I went to work, had a visit from my mom and nephews at the office, and ate salmon and salad for dinner. I am now 33, the same age as Bridget Jones and Jesus.

30. What one thing would have made your year immeasurably more satisfying?
The runner’s booty.

31. How would you describe your personal fashion concept of 2015?
Lazy and generally misguided.

32. What kept you sane?
Long walks and the occasional anti-anxiety pill (honesty is the best policy).

33. What political issue stirred you the most?
Gun control. There is absolutely zero reason why a civilian should have access to an assault rifle.

34. Who did you miss?
My girlfriends from Denver.

35. Who was the best new person you met?
Maia Tarrell.

36. Tell us a valuable life lesson you learned in 2015.
Don’t leave Foxy at a friend’s house with white carpet.

37. Quote a song lyric that sums up your year.
When you see the one you used to love
Beneath the mistletoe
With a girl you’ve never seen before
Who’s dressed just like a ho-ho-ho

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All in all, 2015 was an exciting but stressful, transitional year that was a necessary step in order to get to a new chapter — one that I believe was the next right step. I am ready to see what 2016 holds, and I really hope it doesn’t include Donald Trump as president. Kumbaya.

The last days

Friday, July 3rd, 2015

When I think of my last days in Colorado, I will think of the temperature – days in the high 90s, the brutal sun beating down on the Mile High City, and me, applying SPF 100 like my life depended on it (which it kind of did). The air conditioner in my Subaru struggled, no longer strong enough to stand up to the heat. On the lucky days in which I made it to the mountains, I experienced Colorado’s iconic summer smell: pine needles in dry dirt.

And then I will think of the rain – the afternoon thunderstorms that you can set the clock by, raging storms that swelled the rivers and flooded my normal walking paths. Of course, this didn’t stop me from walking, although June was a Fitbit feast or famine (35K steps at the highest, 3K at the lowest – a day in which I brought shame to my family).

I will remember moving out of my house, everything in cardboard boxes and plastic bins, stuffed into the largest truck I’ve ever driven – and then the solo cross-country trip in which I got 6 miles to the gallon and took 16 hours to make it 900 miles. I unloaded everything into a storage unit, and flew back to Denver – because I wasn’t finished with Colorado yet.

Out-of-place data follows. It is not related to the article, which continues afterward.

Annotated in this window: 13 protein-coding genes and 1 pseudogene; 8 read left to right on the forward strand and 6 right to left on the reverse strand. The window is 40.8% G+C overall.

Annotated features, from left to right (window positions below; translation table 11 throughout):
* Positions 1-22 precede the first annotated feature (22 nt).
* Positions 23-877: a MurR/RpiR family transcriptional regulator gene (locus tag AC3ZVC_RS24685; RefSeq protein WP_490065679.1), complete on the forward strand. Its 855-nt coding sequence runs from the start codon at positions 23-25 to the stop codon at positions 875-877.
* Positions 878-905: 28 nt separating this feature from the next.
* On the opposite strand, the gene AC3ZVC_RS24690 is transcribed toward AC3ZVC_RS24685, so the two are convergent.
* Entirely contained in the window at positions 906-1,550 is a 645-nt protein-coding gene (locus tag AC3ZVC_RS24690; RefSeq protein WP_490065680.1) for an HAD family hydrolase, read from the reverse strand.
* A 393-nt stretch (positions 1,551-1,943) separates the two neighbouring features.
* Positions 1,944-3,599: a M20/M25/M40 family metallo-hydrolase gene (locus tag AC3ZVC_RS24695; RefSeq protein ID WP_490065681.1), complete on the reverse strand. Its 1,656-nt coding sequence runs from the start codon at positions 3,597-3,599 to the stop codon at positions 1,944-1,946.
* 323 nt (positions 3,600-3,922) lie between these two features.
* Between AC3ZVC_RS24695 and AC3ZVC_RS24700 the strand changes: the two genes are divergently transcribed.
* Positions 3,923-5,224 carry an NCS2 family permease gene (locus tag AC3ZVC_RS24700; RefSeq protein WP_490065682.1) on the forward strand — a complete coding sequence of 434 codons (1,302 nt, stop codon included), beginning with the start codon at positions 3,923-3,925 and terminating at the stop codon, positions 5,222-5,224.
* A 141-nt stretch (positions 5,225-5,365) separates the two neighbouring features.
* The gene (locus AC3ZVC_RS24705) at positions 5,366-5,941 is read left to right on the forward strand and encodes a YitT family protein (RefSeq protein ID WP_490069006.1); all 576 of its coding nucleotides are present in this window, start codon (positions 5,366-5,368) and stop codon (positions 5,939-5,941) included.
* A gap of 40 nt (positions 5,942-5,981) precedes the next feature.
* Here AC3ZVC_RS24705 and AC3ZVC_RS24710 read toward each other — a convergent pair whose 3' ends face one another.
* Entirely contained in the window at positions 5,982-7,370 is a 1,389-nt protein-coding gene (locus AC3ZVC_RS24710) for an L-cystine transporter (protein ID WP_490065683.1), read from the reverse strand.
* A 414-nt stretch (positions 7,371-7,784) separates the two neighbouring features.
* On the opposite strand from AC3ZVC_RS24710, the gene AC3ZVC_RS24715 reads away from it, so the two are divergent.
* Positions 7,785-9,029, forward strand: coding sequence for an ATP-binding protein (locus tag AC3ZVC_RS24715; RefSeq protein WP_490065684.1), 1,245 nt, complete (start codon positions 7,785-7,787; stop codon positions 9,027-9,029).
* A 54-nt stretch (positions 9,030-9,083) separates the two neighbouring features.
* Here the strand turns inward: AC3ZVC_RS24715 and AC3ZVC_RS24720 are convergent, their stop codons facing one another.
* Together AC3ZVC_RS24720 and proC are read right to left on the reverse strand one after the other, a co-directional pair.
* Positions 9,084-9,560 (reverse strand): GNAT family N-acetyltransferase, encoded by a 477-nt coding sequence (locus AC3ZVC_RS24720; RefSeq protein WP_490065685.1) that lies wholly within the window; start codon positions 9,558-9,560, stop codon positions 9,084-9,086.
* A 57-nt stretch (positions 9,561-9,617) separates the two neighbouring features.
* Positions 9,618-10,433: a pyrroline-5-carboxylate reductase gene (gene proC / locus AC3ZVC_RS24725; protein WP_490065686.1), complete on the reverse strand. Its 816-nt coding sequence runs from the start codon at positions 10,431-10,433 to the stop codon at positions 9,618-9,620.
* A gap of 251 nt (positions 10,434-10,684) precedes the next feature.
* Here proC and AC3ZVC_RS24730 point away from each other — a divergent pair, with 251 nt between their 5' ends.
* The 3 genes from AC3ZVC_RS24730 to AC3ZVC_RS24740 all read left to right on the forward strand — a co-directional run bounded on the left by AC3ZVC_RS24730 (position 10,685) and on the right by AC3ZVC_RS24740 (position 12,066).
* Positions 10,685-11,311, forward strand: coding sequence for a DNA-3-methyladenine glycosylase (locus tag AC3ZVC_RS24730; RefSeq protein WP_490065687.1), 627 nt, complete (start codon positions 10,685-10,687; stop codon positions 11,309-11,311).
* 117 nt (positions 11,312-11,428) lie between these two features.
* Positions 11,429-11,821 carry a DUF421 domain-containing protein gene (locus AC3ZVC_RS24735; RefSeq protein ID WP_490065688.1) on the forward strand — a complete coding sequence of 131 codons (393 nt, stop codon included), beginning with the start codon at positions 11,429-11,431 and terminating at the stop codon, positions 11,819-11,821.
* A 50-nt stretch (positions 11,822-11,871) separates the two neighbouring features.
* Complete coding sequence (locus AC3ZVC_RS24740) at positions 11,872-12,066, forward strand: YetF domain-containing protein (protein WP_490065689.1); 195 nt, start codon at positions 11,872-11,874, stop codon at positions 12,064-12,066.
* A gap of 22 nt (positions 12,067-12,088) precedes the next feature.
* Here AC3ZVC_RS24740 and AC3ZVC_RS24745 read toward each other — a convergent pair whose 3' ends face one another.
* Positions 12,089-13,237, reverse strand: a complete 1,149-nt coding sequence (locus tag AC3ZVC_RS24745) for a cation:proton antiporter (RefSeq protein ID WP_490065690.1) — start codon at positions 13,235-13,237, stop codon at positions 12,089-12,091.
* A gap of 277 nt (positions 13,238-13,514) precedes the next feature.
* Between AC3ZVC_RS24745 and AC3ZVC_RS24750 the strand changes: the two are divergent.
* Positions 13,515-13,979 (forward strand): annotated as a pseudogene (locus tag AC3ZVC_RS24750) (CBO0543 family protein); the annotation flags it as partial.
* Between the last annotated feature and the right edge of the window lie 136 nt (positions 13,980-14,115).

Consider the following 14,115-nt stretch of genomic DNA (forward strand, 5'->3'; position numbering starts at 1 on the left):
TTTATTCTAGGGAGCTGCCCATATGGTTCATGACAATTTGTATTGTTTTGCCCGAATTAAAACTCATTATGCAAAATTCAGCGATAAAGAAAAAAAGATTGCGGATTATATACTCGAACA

I will think of Starbucks breakfasts and Chipotle lunches, just because I didn’t have a kitchen anymore.

I will remember my nephew’s faces when we all stayed up way too late playing games that made them laugh uncontrollably. And I will remember rubbing lotion into the 4-year old’s skinny, espresso-colored calves, and him telling me for the tenth time, “I saw a antelope! Outside! I saw it!”

I will think of my final appointment with my beloved and trusted counselor who, when discussing all of the changes I’m going through, reminded me, “Don’t put too much stock in anything you’re thinking or feeling right now,” which made me laugh, because doesn’t she know who I am?! But it secretly felt like permission granted. And when I said, “When I move to Minnesota, no matter what, I just can’t stop hoping,” she shook her finger at me and said in a hushed, urgent voice, “Don’t you dare.”

I will remember the entire year before these last days, a year in which life felt like it was closing in, like I was trapped and constrained, like toothpaste in a tube. And the day I decided to say yes to this opportunity placed in front of me, the day I decided to move to Minnesota, it was like the cap fell off and life squeezed loose.

Today I drive to Minneapolis, for real and for good this time. I’ve sold my house in Denver, and am in the process of buying a new one – but until everything is final, Foxy is staying with my dad in Colorado. Even though it’s temporary, leaving my dog is the hardest thing for me. I anticipate crying all the way to Nebraska.

The days to come are sure to be filled with newness, novelty, and fresh perspective. I am excited, and ready for the change. But as exciting as the first days are, I never want to forget the last days either. Because they’ve been pretty damn rich.

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Shotgun for sale

Tuesday, May 26th, 2015

As of tonight, my house is on the market. And given all I have accomplished in the last seven days, I feel like nothing less than a freaking superhero (I call dibs on the name Trixie Firecracker).